The decision for war, to sue for peace and everything in between is a value judgment. Politicians going back millennia were constrained by the cost of war, casualties and the appetite of the masses. I am merely suggesting that it is not new, and that, as a unique American advantage, we have formalized the structure for civilian primacy over the military.

The volunteer, professional military is an advantage because our warfighters are not rounded up in times of national emergency to be put on the front lines to trade their jobs in factories or offices for a uniform and a rifle. We are allowed to be death dealers on the reg. It allows our military to, in theory, devolve command authority to lower units, and to give Blaber’s proverbial “man on the ground” to wield his fire team.

Nealen’s lament is accurate, but to say that risk aversion is a new advent is wrong. Our military is extremely hierarchical and micromanaging (as are all militaries, to a greater or less degree), but it has largely always been that way. The myth of the sua sponte soldier is just that – a myth. The audacious acts of previous wars were often executed contravening orders of a higher command. Should the risk aversion stop? Yes. Should authority devolve? Yes. Is it a new quality emerging in our society and body politic? No.

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The final point in Nealen’s article is about prizing technological advantages over an adversary to the detriment of the true source of combat power — the infantryman clawing for unholy ground face-to-face with the enemy. His supreme point is training is the matter and compares the dollar-for-dollar investment in flawed military hardware acquisition programs to training dollars spent on the ground warfighter. The analysis of where money being spent is superb, and hits on points about rifle marksmanship, equipment and the silly involvement of platoon sergeants conducting PCIs instead of delegating it to squad and team leaders.

From my limited fields of fire, I see this result evolving out of the two points that I made above. Simply, that risk aversion is a long-standing feature of military strategy and doctrine, and that since the dawn of time, soldiers have been thwarted and poorly employed by politicians.

In this all-volunteer, professional fighting force, people are a precious resource. Conscripts of wars past faced some pretty awful conditions, and their lives were not valued very highly in the conduct of war. Global standoff capability, advanced situational awareness systems and battlefield survivability go hand-in-hand to the success of the soldier. As important as it was for the infantryman in Saipan to make the air war over Japan successful, the Joint Strike Fighter gives our ground pounder relative advantage in the fight.

The underlying point is that technology is much overrated in what our military needs. However, for our ground forces, the technology that will allow our guys to survive the fight (though horribly scarred) will lead to technology to survive and stay in the fight. The iron-man suit seems like far-fetched overstretch, but the principle behind it is not all bad. Relieve heavy loads, give the man on the ground access to information to enhance his war-fighting capability and give him protective armor that will allow him to get back up after being hit. This is only a narrow facet.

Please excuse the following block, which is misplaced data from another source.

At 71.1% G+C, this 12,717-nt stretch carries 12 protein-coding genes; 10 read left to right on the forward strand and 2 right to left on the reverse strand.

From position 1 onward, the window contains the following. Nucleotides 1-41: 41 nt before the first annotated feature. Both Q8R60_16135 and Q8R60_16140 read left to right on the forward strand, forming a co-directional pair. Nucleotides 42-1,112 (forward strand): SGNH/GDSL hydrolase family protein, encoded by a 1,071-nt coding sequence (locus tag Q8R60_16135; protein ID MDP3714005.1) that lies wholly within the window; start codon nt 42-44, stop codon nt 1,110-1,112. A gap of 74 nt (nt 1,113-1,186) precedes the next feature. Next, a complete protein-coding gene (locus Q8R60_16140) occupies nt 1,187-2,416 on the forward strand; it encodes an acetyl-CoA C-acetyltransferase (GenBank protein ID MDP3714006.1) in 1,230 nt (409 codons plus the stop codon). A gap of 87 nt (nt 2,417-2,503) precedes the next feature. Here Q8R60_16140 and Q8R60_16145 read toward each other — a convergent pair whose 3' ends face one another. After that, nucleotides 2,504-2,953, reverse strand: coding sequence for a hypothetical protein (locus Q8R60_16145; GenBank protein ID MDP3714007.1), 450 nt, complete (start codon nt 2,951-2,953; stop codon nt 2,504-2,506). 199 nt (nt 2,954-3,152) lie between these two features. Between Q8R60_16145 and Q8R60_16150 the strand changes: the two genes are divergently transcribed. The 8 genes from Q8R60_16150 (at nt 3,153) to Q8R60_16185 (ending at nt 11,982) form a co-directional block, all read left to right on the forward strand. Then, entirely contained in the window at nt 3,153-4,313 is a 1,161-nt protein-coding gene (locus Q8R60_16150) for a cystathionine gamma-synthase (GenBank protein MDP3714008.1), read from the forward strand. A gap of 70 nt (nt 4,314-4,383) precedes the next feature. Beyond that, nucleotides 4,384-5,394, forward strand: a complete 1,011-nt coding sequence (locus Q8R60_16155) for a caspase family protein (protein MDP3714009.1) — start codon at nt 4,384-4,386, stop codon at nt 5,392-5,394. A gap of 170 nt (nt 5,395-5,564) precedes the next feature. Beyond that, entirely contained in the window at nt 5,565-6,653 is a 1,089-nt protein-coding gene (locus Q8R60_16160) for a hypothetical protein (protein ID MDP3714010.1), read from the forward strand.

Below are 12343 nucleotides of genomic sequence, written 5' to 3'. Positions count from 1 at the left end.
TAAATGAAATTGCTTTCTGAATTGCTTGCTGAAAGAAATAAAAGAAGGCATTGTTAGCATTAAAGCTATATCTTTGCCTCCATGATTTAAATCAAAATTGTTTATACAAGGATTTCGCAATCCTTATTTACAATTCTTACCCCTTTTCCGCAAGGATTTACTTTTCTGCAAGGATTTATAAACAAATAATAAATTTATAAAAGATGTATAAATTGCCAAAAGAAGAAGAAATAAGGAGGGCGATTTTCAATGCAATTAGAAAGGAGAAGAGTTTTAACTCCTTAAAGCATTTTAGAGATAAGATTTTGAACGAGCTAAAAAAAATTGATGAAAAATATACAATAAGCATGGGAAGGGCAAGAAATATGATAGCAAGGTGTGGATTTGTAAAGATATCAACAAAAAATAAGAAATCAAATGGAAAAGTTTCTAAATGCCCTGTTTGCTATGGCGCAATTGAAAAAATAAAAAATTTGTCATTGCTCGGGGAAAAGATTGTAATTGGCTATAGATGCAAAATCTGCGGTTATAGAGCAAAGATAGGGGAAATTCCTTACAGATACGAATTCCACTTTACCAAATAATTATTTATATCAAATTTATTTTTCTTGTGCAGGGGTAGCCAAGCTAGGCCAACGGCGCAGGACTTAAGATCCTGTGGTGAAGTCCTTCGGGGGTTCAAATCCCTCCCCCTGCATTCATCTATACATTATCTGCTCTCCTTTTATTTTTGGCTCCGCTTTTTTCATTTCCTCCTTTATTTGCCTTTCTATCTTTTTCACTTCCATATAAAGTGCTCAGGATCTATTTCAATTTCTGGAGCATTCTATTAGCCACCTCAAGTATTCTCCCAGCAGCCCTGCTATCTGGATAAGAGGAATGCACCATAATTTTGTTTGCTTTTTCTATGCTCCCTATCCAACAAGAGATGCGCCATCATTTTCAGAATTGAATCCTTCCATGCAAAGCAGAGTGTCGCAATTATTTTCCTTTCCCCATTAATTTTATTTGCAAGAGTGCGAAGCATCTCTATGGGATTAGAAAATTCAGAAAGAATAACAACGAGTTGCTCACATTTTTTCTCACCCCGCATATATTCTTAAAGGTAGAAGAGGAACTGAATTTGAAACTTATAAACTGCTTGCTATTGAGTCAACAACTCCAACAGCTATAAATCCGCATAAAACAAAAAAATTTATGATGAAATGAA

In addition, it is part of an ever-increasing effort to leverage relative superiority into each and every fighting element. In SOF, we always talk about surprise, speed, violence of action and security as being the most successful elements of any direct action. How do those come about? The warfighter has to rapidly observe the enemy, orient to the battlespace, decide on a course of action and then quickly act. I am not going to rehash Boyd’s Law or the OODA loop, but it is safe to say that we can only gain relative superiority through surprise, speed, violence of action and security. And we can only do that if we can more quickly enable the soldier on the ground to make effective decisions and close with and destroy the enemy.

How does this all link together? Risk aversion, retranslated, is the strategic ability to marshal combat power at a decisive point. Our political (and military) leaders may be risk averse because of careerism, politics, body counts and the like, but more importantly, it is because they have judged a point in the engagement, the operation, or the campaign, to be decisive. The technology and the soldier survival/SA systems are designed to maximize maneuverability toward this relative superiority.

And here is where the caveats come. Nealen is right. No soldier ever needed anything other than water, a rifle, a knife and ammunition for a fight. Training is truly undervalued. The military-industrial complex has, to rephrase him, pissed away good money for bad. We are at a point in our history where we ought to step back and return to our military’s core functions. We are straddling too many worlds: one of next-generation warfare, one of war with a conventional enemy, one in the current fight – all in an environment of budget sequestration. Our civilian and military leaders are doing a shit job of balancing all of these priorities and maintaining the health and morale of the force.

Some of his arguments are overlapping, but Nealen’s central point holds true. Our war-making capabilities are hamstrung; our leaders do not take risks when risks are needed and our technology fetish risks losing our fighting edge. Re-read Nealen’s series, read the QDR, our national military strategy and look at the summary of DoD’s budget. We have to continue to have this conversation. Many of us have felt for some time that our backs are up against the wall.